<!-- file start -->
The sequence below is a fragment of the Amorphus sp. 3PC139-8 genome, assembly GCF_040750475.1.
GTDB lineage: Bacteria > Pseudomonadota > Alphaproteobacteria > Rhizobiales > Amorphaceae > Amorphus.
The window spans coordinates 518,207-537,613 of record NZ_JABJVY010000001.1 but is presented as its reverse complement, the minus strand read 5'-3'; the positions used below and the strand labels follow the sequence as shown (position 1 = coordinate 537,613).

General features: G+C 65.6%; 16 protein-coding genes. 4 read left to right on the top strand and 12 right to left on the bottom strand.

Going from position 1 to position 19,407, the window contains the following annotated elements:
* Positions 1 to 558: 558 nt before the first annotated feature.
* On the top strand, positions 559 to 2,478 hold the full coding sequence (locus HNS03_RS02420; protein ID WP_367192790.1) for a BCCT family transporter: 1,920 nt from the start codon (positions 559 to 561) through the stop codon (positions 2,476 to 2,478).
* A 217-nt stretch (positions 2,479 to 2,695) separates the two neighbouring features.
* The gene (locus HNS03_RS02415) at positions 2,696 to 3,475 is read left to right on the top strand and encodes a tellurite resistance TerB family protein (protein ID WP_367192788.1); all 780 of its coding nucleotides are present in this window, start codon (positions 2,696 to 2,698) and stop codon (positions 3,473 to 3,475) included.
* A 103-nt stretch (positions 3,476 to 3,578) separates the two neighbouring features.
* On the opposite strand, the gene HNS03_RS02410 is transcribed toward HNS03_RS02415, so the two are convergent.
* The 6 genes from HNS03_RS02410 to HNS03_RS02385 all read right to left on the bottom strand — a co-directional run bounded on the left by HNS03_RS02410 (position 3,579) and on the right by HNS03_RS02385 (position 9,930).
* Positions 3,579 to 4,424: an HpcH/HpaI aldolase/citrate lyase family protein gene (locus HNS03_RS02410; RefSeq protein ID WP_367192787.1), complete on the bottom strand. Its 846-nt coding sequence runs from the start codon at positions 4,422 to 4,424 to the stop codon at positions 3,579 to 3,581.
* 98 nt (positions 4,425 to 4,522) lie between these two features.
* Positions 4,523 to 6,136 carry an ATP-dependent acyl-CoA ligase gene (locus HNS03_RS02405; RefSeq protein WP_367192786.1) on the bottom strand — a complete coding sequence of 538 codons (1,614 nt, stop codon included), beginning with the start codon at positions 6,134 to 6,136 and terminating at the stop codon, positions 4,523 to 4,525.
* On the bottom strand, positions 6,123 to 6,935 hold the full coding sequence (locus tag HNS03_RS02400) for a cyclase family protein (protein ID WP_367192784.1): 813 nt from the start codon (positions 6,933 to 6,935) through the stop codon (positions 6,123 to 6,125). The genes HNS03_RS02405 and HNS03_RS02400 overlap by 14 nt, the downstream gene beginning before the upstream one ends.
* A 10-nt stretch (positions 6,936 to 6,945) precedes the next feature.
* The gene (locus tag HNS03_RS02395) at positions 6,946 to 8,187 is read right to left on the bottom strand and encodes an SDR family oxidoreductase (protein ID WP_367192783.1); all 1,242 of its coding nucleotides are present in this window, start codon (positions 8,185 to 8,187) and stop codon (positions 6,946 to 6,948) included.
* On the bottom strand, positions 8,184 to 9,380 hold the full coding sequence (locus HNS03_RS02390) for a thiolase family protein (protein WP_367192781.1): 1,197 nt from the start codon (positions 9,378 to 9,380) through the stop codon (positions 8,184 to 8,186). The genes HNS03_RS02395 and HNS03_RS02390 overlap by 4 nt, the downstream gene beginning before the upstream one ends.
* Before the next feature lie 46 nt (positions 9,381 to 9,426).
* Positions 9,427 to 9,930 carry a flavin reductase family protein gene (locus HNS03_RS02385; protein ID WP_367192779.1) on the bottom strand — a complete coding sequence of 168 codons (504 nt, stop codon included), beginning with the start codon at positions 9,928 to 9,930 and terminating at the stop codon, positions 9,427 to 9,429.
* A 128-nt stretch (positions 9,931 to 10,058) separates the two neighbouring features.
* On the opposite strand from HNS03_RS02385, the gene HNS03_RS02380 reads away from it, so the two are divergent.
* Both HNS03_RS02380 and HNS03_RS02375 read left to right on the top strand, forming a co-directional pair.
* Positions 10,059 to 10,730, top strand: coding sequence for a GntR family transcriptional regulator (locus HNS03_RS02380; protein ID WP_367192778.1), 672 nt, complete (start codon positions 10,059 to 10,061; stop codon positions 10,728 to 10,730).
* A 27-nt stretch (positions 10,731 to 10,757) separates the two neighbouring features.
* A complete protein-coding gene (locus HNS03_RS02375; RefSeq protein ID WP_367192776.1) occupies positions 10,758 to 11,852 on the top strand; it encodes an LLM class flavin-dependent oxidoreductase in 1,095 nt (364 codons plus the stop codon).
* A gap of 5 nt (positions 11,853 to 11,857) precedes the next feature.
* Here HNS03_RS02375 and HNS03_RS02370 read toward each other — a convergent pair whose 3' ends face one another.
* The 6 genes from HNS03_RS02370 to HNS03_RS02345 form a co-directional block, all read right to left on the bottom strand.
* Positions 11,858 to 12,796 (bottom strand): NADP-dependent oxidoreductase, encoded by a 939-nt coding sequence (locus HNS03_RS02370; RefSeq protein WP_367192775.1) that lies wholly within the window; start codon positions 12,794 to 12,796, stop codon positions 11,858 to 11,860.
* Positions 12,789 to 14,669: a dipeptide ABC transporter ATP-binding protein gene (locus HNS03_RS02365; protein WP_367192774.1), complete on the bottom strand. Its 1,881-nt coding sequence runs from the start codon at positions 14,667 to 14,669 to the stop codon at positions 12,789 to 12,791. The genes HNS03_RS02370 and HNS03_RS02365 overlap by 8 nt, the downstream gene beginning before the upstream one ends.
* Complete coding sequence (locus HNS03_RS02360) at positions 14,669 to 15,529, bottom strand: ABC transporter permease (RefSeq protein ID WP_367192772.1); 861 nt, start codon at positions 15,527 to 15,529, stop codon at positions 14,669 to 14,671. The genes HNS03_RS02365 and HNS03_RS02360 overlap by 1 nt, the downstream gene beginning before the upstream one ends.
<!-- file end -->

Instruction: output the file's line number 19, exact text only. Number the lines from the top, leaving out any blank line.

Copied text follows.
* On the bottom strand, positions 8,184 to 9,380 hold the full coding sequence (locus HNS03_RS02390) for a thiolase family protein (protein WP_367192781.1): 1,197 nt from the start codon (positions 9,378 to 9,380) through the stop codon (positions 8,184 to 8,186). The genes HNS03_RS02395 and HNS03_RS02390 overlap by 4 nt, the downstream gene beginning before the upstream one ends.